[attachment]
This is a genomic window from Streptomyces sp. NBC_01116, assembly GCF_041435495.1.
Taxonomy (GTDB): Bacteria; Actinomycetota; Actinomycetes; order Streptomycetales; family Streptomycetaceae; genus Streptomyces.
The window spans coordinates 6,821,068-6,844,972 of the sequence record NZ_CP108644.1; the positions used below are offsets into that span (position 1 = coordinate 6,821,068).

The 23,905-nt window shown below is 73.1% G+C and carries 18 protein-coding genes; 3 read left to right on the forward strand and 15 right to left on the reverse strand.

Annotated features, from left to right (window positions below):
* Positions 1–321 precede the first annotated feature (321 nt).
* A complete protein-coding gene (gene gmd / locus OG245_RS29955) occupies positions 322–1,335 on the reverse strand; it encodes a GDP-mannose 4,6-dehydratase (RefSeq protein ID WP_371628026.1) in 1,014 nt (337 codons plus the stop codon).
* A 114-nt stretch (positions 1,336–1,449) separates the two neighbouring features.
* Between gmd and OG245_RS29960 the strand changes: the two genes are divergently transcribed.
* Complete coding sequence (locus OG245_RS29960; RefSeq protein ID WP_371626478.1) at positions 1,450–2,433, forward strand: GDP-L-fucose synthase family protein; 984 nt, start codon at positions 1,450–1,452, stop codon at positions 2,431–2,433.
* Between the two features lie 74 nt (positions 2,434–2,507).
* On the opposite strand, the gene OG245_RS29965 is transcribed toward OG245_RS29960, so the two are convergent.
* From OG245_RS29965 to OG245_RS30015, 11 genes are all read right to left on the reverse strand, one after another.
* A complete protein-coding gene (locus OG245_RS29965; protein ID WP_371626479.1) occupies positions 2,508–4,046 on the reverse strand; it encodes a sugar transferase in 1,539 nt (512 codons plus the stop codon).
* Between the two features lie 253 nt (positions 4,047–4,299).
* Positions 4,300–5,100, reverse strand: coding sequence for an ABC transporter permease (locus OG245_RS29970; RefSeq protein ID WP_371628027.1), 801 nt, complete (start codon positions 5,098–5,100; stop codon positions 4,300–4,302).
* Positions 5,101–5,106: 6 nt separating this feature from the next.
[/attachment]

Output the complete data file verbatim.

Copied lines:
This is a genomic window from Streptomyces sp. NBC_01116, assembly GCF_041435495.1.
Taxonomy (GTDB): Bacteria; Actinomycetota; Actinomycetes; order Streptomycetales; family Streptomycetaceae; genus Streptomyces.
The window spans coordinates 6,821,068-6,844,972 of the sequence record NZ_CP108644.1; the positions used below are offsets into that span (position 1 = coordinate 6,821,068).

The 23,905-nt window shown below is 73.1% G+C and carries 18 protein-coding genes; 3 read left to right on the forward strand and 15 right to left on the reverse strand.

Annotated features, from left to right (window positions below):
* Positions 1–321 precede the first annotated feature (321 nt).
* A complete protein-coding gene (gene gmd / locus OG245_RS29955) occupies positions 322–1,335 on the reverse strand; it encodes a GDP-mannose 4,6-dehydratase (RefSeq protein ID WP_371628026.1) in 1,014 nt (337 codons plus the stop codon).
* A 114-nt stretch (positions 1,336–1,449) separates the two neighbouring features.
* Between gmd and OG245_RS29960 the strand changes: the two genes are divergently transcribed.
* Complete coding sequence (locus OG245_RS29960; RefSeq protein ID WP_371626478.1) at positions 1,450–2,433, forward strand: GDP-L-fucose synthase family protein; 984 nt, start codon at positions 1,450–1,452, stop codon at positions 2,431–2,433.
* Between the two features lie 74 nt (positions 2,434–2,507).
* On the opposite strand, the gene OG245_RS29965 is transcribed toward OG245_RS29960, so the two are convergent.
* From OG245_RS29965 to OG245_RS30015, 11 genes are all read right to left on the reverse strand, one after another.
* A complete protein-coding gene (locus OG245_RS29965; protein ID WP_371626479.1) occupies positions 2,508–4,046 on the reverse strand; it encodes a sugar transferase in 1,539 nt (512 codons plus the stop codon).
* Between the two features lie 253 nt (positions 4,047–4,299).
* Positions 4,300–5,100, reverse strand: coding sequence for an ABC transporter permease (locus OG245_RS29970; RefSeq protein ID WP_371628027.1), 801 nt, complete (start codon positions 5,098–5,100; stop codon positions 4,300–4,302).
* Positions 5,101–5,106: 6 nt separating this feature from the next.